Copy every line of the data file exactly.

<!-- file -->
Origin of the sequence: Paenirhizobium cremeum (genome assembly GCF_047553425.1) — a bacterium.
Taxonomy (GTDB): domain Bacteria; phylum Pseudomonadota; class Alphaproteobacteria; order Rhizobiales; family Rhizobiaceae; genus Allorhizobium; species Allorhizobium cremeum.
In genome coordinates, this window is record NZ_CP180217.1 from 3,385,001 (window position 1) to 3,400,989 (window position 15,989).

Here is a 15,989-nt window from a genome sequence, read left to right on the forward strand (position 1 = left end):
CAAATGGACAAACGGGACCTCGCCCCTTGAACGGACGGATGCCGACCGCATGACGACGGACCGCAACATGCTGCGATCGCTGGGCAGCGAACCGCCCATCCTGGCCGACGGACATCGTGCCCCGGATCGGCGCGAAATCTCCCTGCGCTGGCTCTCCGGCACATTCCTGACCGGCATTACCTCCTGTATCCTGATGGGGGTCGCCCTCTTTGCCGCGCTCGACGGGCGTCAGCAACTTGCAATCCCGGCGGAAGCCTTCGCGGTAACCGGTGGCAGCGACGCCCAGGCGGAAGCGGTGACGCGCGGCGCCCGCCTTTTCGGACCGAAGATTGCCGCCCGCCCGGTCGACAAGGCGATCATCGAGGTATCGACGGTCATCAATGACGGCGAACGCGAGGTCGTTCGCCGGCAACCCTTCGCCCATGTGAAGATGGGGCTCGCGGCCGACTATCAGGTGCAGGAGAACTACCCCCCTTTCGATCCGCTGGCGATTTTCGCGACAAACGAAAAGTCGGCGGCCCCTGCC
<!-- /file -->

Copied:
Origin of the sequence: Paenirhizobium cremeum (genome assembly GCF_047553425.1) — a bacterium.
Taxonomy (GTDB): domain Bacteria; phylum Pseudomonadota; class Alphaproteobacteria; order Rhizobiales; family Rhizobiaceae; genus Allorhizobium; species Allorhizobium cremeum.
In genome coordinates, this window is record NZ_CP180217.1 from 3,385,001 (window position 1) to 3,400,989 (window position 15,989).

Here is a 15,989-nt window from a genome sequence, read left to right on the forward strand (position 1 = left end):
CAAATGGACAAACGGGACCTCGCCCCTTGAACGGACGGATGCCGACCGCATGACGACGGACCGCAACATGCTGCGATCGCTGGGCAGCGAACCGCCCATCCTGGCCGACGGACATCGTGCCCCGGATCGGCGCGAAATCTCCCTGCGCTGGCTCTCCGGCACATTCCTGACCGGCATTACCTCCTGTATCCTGATGGGGGTCGCCCTCTTTGCCGCGCTCGACGGGCGTCAGCAACTTGCAATCCCGGCGGAAGCCTTCGCGGTAACCGGTGGCAGCGACGCCCAGGCGGAAGCGGTGACGCGCGGCGCCCGCCTTTTCGGACCGAAGATTGCCGCCCGCCCGGTCGACAAGGCGATCATCGAGGTATCGACGGTCATCAATGACGGCGAACGCGAGGTCGTTCGCCGGCAACCCTTCGCCCATGTGAAGATGGGGCTCGCGGCCGACTATCAGGTGCAGGAGAACTACCCCCCTTTCGATCCGCTGGCGATTTTCGCGACAAACGAAAAGTCGGCGGCCCCTGCC